What do we do when we find out that car batteries die? When you try to start your engine and only to realize – “That’s it. My battery died.” Even when we know that one can indeed jumpstart a vehicle oneself, we still call a mechanic and patiently wait for our savior. It’s a convenient option, but not always an available one. Picture yourself stranded in the middle of nowhere, with a limited supply of water, without a stable phone connection and without any idea of how close the nearest mechanic is or how to start a dead car. Even when that is very unlikely to happen to you, it’s still best to know what to do when your car battery dies.
If we want to understand this issue fully, it makes sense to know why car batteries die in the first place. Here are the top 5 reasons:
There are a few ways how to know if your car battery is dead or soon to die. These symptoms, however, may have alternative causes like faulty wires or fuses. Keep that in mind and only assume that you have a dead battery if you spot several symptoms at once. Here’s what happens when a car battery dies:
The first apparent solution upon the realization that “my battery died” is, of course, to charge it. However, this may turn out too time-consuming, especially when you need to drive somewhere now. Usually, cells hold 48 amps. A usual charger gives 2-4 amps per hour, so you’ll need about 24 hours to charge your car fully. There are also industrial chargers that can do the job in “only” 12 hours. As you can see, a jumpstart is a more immediate solution.
Park any working car so that it faces the one that needs jumpstarting with a jump starter. Naturally, they must not touch each other; the ultimate distance between them is 18 inches. If a car has a manual transmission, set it to neutral; for automatic transmission – parking. This applies to both cars involved.
Both cars must be entirely off: lights, radio, etc. Remove the keys, too. Lay jumper cables on the ground. Make sure that their clams don’t touch each other.
Open both cars’ hoods. Find the batteries and their terminals; if you can’t find them at once, look it up in the manual. Usually, the terminals will be red and black and/or have a plus and a minus written on them. If there are no plus-minus signs and you’re not sure which one is positive and which one is negative, refer to the manual. If there are signs of corrosion (or any other dirt) on the terminals, carefully wipe them with a dry cloth or a wire brush.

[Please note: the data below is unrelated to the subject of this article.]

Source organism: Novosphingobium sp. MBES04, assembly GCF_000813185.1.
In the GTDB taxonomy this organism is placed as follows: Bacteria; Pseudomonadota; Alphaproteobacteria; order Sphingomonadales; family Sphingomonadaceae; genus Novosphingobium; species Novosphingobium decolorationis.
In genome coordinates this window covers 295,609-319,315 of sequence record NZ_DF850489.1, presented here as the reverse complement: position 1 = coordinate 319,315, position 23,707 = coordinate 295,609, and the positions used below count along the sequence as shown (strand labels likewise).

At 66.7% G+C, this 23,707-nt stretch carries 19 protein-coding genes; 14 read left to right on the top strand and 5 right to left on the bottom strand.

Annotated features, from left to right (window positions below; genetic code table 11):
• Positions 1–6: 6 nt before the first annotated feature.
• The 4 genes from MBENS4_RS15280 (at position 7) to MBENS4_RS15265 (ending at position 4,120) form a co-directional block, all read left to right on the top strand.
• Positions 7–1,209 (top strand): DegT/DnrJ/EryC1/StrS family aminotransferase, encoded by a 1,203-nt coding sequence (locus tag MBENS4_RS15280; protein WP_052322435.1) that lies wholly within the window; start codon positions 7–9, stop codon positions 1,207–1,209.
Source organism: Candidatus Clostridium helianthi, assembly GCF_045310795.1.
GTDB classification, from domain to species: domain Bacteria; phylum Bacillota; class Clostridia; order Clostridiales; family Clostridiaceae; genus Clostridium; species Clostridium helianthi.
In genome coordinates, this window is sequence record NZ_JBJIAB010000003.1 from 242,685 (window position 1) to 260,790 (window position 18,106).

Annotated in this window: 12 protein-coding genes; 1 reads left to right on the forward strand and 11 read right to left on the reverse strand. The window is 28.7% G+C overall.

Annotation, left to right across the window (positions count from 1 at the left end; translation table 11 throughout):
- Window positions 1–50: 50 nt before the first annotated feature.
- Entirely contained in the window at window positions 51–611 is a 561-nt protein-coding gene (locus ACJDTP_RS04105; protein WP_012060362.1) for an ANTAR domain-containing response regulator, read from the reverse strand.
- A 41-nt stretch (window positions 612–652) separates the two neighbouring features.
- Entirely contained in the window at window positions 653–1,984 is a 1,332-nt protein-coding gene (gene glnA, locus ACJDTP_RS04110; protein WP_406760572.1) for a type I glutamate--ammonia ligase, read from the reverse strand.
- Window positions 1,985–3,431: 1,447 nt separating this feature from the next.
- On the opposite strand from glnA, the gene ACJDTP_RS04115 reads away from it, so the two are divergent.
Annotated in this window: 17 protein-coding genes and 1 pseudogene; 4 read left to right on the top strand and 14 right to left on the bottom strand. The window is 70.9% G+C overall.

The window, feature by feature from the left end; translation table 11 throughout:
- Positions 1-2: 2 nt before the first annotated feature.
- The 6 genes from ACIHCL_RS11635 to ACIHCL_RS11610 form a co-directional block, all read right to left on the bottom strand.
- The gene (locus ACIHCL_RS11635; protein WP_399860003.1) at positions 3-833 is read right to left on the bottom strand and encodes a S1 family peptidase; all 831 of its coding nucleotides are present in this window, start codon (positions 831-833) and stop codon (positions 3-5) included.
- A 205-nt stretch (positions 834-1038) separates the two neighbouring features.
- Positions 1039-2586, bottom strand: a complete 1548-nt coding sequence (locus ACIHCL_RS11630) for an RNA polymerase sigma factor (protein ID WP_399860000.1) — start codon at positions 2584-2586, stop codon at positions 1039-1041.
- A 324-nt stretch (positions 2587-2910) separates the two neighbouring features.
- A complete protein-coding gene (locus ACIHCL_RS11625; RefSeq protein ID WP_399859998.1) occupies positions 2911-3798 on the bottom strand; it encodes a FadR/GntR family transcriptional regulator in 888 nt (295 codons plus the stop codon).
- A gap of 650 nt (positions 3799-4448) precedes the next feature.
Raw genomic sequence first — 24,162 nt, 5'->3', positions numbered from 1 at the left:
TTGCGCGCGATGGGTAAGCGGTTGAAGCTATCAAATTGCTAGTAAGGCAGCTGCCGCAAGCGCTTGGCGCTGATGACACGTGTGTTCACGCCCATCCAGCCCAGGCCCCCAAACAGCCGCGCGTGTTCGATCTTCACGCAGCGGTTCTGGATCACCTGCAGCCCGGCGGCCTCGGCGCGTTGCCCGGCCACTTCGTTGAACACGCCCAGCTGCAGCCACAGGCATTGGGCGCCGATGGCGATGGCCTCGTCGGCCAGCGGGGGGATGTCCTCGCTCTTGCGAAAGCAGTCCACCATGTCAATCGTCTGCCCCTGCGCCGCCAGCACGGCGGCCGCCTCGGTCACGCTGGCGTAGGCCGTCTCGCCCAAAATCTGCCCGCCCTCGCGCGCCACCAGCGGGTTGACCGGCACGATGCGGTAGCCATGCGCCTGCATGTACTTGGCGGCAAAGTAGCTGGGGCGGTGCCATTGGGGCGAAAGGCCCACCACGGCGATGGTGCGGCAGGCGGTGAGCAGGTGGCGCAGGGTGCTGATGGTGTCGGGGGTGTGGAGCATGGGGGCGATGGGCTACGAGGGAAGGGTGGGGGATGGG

The red cable clamp usually stands for positive. Connect it to the positive (red/plus) terminal of the car out of battery. While connecting, wiggle the clamp a bit to adjust it solidly.
On the other side of the jump cable, connect the red clamp to the red/plus terminal of the working car’s battery. Adjust it solidly.
On the same side of the jumper cable as in the previous step, connect the black clamp to the black/minus terminal of the working car’s cell. Adjust it solidly.
As you walk back to a dead vehicle, do NOT connect the remaining black clamp to the receiver car unit’s black/minus terminal. Instead, to ensure a safe and successful jumpstart, connect it to a neutral nut or bolt. There should be a shiny, unpainted part on an engine block for this purpose. Adjust it solidly.
Ignite the working car and wait. Depending on batteries’ age and capacity, the waiting time may be anywhere between a few seconds and 1-2 minutes.
Upon your waiting, try igniting the car out of battery. It should start. If it doesn’t, wait for another minute or two and try again.
If the dead auto still doesn’t start, try to rev the working vehicle’s engine while the jumper cable is still connected. Revving the working auto’s engine may be necessary to kickstart the process.
Once you’ve made sure that the dead auto is no longer dead, you may disconnect the jumper cable. Start with the black/minus clamps. It doesn’t matter whether you start with donor or receiver vehicle. Then, disconnect red/plus clamps. Auto order is, once again, irrelevant. Take care that neither of the clamps touch each other while either of them is still connected to a unit terminal.
Once you’ve disconnected the jumper cable and made sure that your formerly dead auto is up and running, give it a little drive. This is necessary to let the alternator charge your battery a little bit more so that it doesn’t die once again any time soon.
The jumpstart must help start your dead vehicle after one attempt, 2-3 tops. If that doesn’t happen and an auto keeps dying, how to fix a dead car battery then? Well, no use to keep trying. When jumpstart doesn’t work, it means that there are other problems with your vehicle. For example, if your battery is more than 5-6 years old, then no jumpstart will help it. You need to replace it.
With newer batteries, there may be more reasons why car batteries die. We’ve briefly touched upon earlier: they include other components being faulty – wiring, fuses, alternator, ignition switch, starter connection or corrosion.
Either way, if jumpstart doesn’t help, then your only way how to fix a dead car battery is to take your car to a mechanic. Luckily, most respectable car mechanics offer free inspection and diagnostics today. Mechanics should be able to find out and explain what to do when your car battery dies, what exactly needs fixing right now, and how.
There’s no convenient time for a “my battery died” moment, and such situations are always less than enjoyable. We know what happens when a car battery dies and why it happens. There are, however, tips on how to prolong their lifespan: